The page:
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Pretty simple JS:

$(".input").focus(function(){

    alert("input clicked");

});

HTML:

<textarea class="input"  style="height:20px" cols="60"></textarea>

In Chrome so many alerts are received but in FF, all is ok.

If I use 'click', instead of 'focus', then in Chrome, focusing the textarea very gently launches no alert box but it does get focused. I tested the focusing with some default text getting changed (not mentioned in the code).

I want to make a status update box just like Facebook. When the user focuses the textarea, it will expand horizontally with new content.

What is the way that Chrome and all other browsers will behave in the same way (producing the alert only once)?

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How many alerts is 'so many' in Chrome (infinite?). Also, what do you mean by focussing very 'gently'? –  Matthew Feb 9 '12 at 20:59
    
got more than 30 alerts.Through 'gently', i wanted to mean that only focusing but not clicking. –  Istiaque Ahmed Feb 11 '12 at 6:16

3 Answers 3

I would speculate that there is a slight bug in the way Chrome handles alert boxes. When you focus on the textarea, it triggers the alert box, which immediately gains focus (thereby taking focus from the textarea). When you click "OK" to dismiss the alert, the textarea regains focus, but in Chrome, it appears to trigger the focus event again, causing a UI loop.

This only seems to happen if you fire an alert box. If you replace your alert with console.log("input clicked") (for example), you will see in the JS console that the event is firing only once. Using focus will work fine for what you want to accomplish; you've just uncovered a strange browser bug.

Edit

If you have to use an alert box, try:

var alerted = false;
$(".input").focus(function() {
  if(!alerted) {
    alert("input clicked");
    alerted = true;
  }
});

This will only fire once, but for the lifetime of the page (or until you set alerted to false), which might also not be the desired behaviour. It is recommended to use console.log for debugging purposes, and avoid alert in most cases.

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in the case of an alert box, any work around? –  Istiaque Ahmed Feb 9 '12 at 12:52

I believe it might be like this: You click in the textarea, it is focused and the event listener is invoked. The alert box is shown resulting in the textarea losing its focus for the time the box is shown. When you dismiss the alert box, the textarea gets focused and the event listener is invoked again.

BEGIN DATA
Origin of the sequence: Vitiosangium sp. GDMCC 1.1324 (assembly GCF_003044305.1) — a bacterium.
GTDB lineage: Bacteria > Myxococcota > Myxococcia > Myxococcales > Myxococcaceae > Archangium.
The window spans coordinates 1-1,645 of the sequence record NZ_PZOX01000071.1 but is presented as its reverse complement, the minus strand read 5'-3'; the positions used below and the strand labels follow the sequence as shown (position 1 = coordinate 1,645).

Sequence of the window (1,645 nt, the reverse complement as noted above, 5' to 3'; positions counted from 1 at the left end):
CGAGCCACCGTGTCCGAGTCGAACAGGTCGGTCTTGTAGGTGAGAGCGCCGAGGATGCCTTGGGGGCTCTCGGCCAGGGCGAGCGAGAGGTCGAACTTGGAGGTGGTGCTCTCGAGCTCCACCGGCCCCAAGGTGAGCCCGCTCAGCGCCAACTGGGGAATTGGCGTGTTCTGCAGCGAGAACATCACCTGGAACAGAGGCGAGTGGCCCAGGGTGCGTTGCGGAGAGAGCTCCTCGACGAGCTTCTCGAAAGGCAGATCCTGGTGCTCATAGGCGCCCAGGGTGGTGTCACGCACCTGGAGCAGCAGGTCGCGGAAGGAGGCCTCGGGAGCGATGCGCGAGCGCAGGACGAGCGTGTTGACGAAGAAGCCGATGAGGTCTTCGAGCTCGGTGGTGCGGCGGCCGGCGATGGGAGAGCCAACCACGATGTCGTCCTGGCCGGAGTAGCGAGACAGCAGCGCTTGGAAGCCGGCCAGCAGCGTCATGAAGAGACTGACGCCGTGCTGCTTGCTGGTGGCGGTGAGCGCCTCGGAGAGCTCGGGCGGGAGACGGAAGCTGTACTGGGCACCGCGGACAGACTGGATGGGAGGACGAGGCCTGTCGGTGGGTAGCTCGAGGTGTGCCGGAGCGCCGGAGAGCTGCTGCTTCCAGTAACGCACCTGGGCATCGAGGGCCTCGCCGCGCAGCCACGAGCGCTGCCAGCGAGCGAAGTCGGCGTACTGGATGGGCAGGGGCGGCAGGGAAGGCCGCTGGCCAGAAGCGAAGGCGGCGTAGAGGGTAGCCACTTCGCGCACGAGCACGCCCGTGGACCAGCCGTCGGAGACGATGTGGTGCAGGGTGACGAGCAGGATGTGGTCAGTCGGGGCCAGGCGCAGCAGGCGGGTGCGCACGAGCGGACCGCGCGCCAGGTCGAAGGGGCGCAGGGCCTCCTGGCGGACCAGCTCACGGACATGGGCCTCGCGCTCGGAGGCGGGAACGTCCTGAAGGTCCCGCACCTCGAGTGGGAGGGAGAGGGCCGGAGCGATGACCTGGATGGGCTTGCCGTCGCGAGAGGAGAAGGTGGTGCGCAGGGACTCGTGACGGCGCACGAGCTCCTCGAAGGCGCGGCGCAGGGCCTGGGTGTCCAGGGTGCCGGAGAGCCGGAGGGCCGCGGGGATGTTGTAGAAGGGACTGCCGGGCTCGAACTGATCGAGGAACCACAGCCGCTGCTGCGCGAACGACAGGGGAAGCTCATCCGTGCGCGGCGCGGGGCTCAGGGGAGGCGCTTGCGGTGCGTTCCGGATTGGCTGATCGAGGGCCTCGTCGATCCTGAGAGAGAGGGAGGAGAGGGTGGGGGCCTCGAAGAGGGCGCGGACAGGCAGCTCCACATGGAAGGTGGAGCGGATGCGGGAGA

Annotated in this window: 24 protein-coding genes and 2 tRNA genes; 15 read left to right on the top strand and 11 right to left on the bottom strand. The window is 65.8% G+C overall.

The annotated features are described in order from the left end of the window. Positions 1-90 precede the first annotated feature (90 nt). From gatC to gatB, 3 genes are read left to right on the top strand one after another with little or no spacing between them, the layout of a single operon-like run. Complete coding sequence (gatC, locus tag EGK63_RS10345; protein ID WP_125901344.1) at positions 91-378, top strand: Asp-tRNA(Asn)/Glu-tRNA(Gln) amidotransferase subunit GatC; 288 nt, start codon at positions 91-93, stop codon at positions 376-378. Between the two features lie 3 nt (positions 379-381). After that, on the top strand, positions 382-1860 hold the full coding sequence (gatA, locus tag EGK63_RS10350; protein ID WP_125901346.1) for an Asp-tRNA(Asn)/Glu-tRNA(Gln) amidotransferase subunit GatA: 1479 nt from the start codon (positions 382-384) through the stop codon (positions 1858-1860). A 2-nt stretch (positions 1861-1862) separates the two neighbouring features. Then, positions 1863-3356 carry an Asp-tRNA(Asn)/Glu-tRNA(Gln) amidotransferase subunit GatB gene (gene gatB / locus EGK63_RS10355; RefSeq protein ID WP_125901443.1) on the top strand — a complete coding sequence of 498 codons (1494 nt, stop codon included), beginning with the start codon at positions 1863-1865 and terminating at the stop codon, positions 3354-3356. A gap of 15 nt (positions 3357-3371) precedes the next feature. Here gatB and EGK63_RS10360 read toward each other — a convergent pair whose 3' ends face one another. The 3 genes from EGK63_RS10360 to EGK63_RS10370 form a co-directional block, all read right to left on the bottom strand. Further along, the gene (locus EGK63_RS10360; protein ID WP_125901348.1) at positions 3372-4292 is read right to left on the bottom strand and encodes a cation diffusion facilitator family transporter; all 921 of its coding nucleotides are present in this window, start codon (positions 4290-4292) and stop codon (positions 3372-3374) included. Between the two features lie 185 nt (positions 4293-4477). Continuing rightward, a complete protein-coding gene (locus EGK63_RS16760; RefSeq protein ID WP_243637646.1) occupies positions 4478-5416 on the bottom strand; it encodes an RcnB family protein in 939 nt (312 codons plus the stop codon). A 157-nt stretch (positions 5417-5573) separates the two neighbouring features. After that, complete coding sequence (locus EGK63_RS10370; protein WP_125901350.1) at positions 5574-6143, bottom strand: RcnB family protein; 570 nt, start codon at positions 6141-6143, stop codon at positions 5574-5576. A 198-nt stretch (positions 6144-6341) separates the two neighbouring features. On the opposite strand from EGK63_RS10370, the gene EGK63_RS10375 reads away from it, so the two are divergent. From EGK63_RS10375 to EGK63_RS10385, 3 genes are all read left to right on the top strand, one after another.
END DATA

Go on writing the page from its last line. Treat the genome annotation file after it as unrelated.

If this is the case and Chrome is the only browser behaving this way, it might be a good idea to file a bug report.

Update: And to address your problem. Are you sure you need the alert box? It is usually a bad idea and use of some other (non-blocking) alerting mechanism is preferred.

From what I understand, you don't need the box. Just expand the textarea instead of showing the alert box. And use console.log for debugging.

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in the case of an alert box, any work around? –  Istiaque Ahmed Feb 9 '12 at 12:54
    
See my updated answer. –  Jan Kuča Feb 9 '12 at 12:58
    
In the FF like, update status box, alert is not necessary but in other cases that might be necessary –  Istiaque Ahmed Feb 9 '12 at 13:00
    
And what is the purpose of the alert box? If I focus a textarea and an alert pops up, I, as a user, would be pretty confused. Could you elaborate on this a bit more? –  Jan Kuča Feb 9 '12 at 13:03
    
the issue is with the alert box being shown repeatedly. I was talking about a different situation.. by the way... can't shed light on that just now.. hope to inform later –  Istiaque Ahmed Feb 9 '12 at 13:17

you can use click event instead of focus event like this example...

<textarea rows="3" class="input" style="height: 20px" cols="60"></textarea>
        <script language="javascript" type="text/javascript">
            $(".input").click(function () {
                alert("input clicked");
                $(this).focus();
            });
        </script>

and now it works successfully in all browsers....

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1  
Unless you tab into the textarea. It'll be fine with a label, but not tabs. –  MetalFrog Feb 9 '12 at 13:21

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